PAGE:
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Put simply, hospital-in-the-home programs allow for the early discharge of a patient from hospital. The patient continues to receive nursing care in the familiarity of their home environment when there is no perceived clinical risk to their health. The program also allows the hospital to admit as early as possible another patient for treatment. The Canadian hospital-in-the-home scheme was established in 1981 and is a very early and very good example. The scheme is a government-funded multidisciplinary project that services clients at many hospitals. The project has demonstrated long-term benefits which have resulted in the reduction of the number of hospital beds needed to service patients while, importantly, still providing safe discharge.
As I noted earlier, in Australia several innovative programs have been established. Here in the ACT a variety of programs have been established to reduce the length of hospital stay and provide support following discharge. These have included midwifery programs such as midcall and the neonatal support outreach program from the neonatal intensive care nursery. In 1993 the Community Nursing Service received short-term funding of $61,000 from the Commonwealth to establish an early discharge program in cooperation with Calvary Hospital. The program is known as homecall. In August 1994 the program was extended to Woden Valley Hospital and resulted in nursing support being given to orthopaedic early discharge patients.
The homecall program provides support for a two-week period following discharge. There is a strong focus on rehabilitation and client independence in the program. The 12-month evaluation report found that 104 patients were admitted to the program - 63 from Calvary Hospital and 41 from Woden Valley Hospital. Analysis of the savings was based upon the number of bed days saved, benchmarked against national average length of stay figures. Overall there was a saving, on average, of 2.02 bed days for the 104 clients referred to the program. There was also more than $88,000 in total hospital cost savings for these patients.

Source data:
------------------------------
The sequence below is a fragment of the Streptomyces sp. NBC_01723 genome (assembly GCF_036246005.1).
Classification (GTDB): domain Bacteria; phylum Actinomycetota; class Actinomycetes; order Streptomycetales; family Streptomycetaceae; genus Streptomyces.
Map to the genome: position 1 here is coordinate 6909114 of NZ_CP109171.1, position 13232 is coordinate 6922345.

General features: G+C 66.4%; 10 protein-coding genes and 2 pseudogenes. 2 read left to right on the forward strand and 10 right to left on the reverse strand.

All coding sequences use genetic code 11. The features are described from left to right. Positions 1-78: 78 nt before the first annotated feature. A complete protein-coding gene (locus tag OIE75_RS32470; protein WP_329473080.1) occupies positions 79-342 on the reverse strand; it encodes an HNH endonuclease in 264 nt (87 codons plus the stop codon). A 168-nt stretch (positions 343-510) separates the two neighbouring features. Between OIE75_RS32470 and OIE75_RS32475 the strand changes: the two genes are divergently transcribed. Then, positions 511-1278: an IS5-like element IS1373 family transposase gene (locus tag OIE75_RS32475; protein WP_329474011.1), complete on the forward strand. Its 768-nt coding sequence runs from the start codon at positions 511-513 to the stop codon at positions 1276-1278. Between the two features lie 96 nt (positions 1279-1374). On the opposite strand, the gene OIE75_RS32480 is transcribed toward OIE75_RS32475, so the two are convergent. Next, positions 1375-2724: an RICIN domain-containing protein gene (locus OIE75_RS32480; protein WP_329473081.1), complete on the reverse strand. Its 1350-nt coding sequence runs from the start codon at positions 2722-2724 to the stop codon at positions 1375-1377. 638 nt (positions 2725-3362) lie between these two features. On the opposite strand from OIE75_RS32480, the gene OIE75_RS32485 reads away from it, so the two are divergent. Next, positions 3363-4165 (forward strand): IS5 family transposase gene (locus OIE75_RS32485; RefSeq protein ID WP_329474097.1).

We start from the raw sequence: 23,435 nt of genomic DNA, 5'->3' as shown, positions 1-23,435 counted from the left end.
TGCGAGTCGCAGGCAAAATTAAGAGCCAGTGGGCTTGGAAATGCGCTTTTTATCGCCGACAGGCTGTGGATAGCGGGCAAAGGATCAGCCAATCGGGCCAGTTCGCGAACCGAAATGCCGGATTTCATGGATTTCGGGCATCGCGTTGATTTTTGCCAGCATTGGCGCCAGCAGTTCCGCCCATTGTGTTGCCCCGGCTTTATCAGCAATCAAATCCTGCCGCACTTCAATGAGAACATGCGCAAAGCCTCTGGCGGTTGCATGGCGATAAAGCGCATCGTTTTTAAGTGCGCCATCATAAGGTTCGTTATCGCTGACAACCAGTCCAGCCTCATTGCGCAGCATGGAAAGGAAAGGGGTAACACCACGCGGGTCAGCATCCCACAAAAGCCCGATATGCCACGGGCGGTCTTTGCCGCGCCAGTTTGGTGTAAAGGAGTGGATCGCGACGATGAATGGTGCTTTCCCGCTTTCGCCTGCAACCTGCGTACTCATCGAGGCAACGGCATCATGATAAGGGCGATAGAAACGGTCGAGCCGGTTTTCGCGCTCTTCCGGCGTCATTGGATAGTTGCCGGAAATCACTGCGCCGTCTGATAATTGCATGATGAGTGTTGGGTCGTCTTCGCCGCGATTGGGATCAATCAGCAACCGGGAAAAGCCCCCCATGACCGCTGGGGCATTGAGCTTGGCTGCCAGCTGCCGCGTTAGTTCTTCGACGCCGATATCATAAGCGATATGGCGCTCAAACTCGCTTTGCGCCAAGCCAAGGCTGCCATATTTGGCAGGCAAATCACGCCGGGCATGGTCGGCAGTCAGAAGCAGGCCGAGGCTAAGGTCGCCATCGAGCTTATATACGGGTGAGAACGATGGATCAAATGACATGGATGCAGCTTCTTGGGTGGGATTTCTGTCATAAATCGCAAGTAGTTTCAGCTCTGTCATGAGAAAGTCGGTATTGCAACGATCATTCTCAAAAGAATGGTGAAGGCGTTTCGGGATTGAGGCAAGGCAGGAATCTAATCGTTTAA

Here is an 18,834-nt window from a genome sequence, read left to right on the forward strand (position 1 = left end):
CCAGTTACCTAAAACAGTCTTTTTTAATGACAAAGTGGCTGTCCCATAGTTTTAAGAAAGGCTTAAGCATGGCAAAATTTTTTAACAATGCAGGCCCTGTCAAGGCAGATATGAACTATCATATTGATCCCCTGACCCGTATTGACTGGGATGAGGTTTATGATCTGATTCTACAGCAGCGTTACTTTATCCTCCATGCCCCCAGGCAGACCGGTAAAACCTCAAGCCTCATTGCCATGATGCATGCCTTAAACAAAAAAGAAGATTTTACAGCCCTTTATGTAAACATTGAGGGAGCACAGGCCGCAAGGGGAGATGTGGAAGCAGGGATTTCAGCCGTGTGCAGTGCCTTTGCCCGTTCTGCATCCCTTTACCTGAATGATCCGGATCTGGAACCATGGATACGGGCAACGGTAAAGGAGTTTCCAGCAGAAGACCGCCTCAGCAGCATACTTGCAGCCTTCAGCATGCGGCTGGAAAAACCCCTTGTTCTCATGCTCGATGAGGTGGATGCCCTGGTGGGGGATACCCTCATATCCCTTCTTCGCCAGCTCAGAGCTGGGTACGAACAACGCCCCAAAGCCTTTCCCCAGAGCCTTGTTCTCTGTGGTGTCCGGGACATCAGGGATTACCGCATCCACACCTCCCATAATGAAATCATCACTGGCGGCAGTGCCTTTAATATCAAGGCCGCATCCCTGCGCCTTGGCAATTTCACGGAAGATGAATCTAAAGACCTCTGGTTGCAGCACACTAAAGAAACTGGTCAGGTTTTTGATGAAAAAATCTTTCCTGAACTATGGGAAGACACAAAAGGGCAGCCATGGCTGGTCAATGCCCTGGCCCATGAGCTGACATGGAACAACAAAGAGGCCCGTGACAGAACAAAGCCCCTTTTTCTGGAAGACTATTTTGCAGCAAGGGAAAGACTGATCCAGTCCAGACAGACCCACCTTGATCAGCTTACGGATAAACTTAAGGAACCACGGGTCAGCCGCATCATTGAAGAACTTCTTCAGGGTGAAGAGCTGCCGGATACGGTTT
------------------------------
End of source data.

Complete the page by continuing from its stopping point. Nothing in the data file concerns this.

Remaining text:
The program not only achieved considerable savings but was effective in achieving successful outcomes. About 77 per cent of patients were discharged to self-care and only 15 per cent referred to ongoing community nursing care. Just one per cent of patients were readmitted to Calvary Hospital and about 7 per cent from the orthopaedic early discharge program due to surgical complications. I am also advised that the number of referrals has increased since January this year. It is worth noting, however, that the homecall program is limited by its size and, therefore, there is a need for clinicians to develop strategies to manage the early discharge of patients more effectively. The program can and will be improved, with more patient referrals and more effective use of discharge planning mechanisms. There is also a need to ensure that other community support services are available through existing funding mechanisms such as the HACC program.
The Community Nursing Service can provide an increased level of service in acute and post-acute care. The service has standardised care plans to ensure the continuity of care for its patients. The service also places considerable emphasis on enhancing the skills of its staff to meet changing needs and technologies. For example, the Community Nursing Service now manages many different procedures, including IV therapy. It can provide an alternative to hospitalisation for patients having IV antibiotic therapy.